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PREVIEW: 'DIE!namite' #4 by Fred Van Lente, Vincenzo Carratù, and Pasquale Qualano

At last the heroes of Earth, Barsoom, Drakulon and Hyborea have joined together for a last stand against the zombie plague on the roof of the world -- but is the pandemic too out of control to stop, now that the hidden hand behind the apocalypse is finally revealed? DIE!namite #4 writer: Fred Van Lente artist:    Vincenzo Carratù, Pasquale Qualano covers:  Lucio Parrillo (A)                 Arthur Suydam (B)                 Will Robson (C)                 Rachel Hollon Cosplay Variant (D)                 Savannah Polson Cosplay Variant (E)                 Sergio Davila "Zombie" Variant (RI)                 Will Robson (RI/Virgin)                 Savannah Polson Cosplay Variant (RI/Virign)                 Rachel Hollon Cosplay Variant (RI/Virign)                 Lucio Parrillo (RI/BW Virgin) In Stores 01/27/2021 FC | 32 pages | Horror, Action/Adventure | $3.99 |  Teen+

REVIEW: 'Faith' #6 by Jody Houser, Meghan Hetrick, and Marguerite Sauvage


★★★★★ (5/5)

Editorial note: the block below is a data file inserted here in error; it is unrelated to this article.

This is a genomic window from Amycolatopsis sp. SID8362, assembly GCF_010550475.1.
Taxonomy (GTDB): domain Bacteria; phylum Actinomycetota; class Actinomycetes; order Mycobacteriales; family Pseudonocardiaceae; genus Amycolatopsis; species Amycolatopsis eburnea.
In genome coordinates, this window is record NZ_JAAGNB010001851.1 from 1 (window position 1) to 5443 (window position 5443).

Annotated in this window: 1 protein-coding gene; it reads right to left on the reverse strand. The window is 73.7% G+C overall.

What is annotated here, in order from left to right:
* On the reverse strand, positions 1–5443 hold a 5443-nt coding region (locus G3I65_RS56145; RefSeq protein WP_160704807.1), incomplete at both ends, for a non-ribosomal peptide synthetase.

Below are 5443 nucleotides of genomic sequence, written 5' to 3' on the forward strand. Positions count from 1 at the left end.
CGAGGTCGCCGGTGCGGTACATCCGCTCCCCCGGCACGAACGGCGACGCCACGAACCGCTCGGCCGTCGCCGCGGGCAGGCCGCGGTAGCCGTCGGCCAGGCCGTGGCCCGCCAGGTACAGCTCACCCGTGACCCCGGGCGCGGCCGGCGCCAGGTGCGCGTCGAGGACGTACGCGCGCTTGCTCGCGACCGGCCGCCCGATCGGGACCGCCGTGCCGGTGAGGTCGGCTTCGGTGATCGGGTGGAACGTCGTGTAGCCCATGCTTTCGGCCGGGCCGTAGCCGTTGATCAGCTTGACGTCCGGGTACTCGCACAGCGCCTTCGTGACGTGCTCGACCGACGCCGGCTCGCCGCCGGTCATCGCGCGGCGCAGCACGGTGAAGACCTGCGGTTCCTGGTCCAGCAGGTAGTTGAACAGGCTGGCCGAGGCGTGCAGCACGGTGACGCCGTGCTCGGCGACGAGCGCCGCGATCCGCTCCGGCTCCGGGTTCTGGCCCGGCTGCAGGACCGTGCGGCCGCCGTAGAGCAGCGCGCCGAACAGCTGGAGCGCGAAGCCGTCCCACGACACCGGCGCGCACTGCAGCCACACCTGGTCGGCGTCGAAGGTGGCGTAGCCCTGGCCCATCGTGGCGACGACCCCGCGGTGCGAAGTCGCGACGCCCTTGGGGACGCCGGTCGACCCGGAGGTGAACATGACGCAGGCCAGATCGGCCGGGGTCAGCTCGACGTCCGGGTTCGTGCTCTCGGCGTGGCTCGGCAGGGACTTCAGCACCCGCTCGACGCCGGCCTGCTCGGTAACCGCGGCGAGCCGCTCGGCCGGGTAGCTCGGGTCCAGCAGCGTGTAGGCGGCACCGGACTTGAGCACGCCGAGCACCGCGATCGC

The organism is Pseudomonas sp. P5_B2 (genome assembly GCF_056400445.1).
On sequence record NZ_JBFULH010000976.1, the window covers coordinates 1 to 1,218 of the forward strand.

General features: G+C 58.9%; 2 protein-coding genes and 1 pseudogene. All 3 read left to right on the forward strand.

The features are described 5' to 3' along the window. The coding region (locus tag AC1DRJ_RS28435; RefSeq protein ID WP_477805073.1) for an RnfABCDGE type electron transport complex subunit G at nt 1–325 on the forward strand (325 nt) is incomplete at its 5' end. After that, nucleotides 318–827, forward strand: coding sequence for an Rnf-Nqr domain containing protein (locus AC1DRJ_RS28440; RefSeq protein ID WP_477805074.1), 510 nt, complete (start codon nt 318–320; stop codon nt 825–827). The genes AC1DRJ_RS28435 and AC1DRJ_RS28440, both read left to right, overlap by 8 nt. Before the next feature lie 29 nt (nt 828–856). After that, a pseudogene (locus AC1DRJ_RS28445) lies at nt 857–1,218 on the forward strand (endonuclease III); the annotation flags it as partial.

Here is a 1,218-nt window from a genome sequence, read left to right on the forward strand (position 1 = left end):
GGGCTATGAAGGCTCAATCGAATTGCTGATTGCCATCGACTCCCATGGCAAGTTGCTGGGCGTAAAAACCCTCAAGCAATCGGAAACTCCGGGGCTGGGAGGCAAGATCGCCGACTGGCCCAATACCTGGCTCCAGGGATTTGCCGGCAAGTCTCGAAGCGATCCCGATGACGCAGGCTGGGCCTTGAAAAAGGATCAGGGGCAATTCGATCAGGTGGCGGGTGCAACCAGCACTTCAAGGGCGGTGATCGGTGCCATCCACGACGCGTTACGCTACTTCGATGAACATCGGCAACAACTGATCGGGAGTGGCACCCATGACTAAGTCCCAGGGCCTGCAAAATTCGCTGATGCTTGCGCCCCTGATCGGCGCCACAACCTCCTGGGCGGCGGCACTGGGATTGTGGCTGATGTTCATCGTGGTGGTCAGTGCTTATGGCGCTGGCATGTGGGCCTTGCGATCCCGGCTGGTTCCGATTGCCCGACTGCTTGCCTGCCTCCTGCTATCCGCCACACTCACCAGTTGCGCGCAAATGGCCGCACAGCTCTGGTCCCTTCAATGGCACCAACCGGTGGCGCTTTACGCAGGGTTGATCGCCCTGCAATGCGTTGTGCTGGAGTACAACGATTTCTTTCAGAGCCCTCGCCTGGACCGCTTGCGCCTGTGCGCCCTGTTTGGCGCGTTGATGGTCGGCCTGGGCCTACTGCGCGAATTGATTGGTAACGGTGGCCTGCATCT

The Dark Star storyline concludes and as it does we fall in love with Faith all over again. Introspective, kind, empathetic, and brave, Faith embodies the best that comic book heroes have to offer. Those virtues help define her and never better than in this issue where Faith must track down a dangerous psiot.

The psiot in question is pop star Zoe who is emotionally scarred from a public scandal and through a seemingly magical talking cat has been empowered to wreak havoc by absorbing the energy of anyone she encounters. Soon, Faith is on her trail but finds out she's not alone. Project Rising Spirt intervenes to Faith's chagrin and the chase is on. What ensues is exciting and dramatic and as always Marguerite Sauvage's flashbacks are lovely and dreamy and worthy of a story all to itself, but it's the heart in Jody Houser's script and new artist Meghan Hetrick's illustrations that makes this issue soar.

What happens when you strip a superhero of his or her power? What are you left with? Does the power make the hero or does the person make the hero? It's been clear from the beginning that Faith is not defined by her powers but instead by her character, integrity, and selflessness. All the things you'd want in a superhero, a role model, and Faith embodies them all. So it's not surprising that without her powers she uses her compassion to save the day. She quells the chaos with reason and empathy. Things we could use more of in the real world.

'Faith' doesn't need bombastic cliffhangers to be compelling. In fact, the sweet satisfying ending is poignant and subdued. It's more reflective and thought-provoking than you're used to and that's a good thing. Faith aspires to be more than just another superhero comic and does it effortlessly with brains and heart. 

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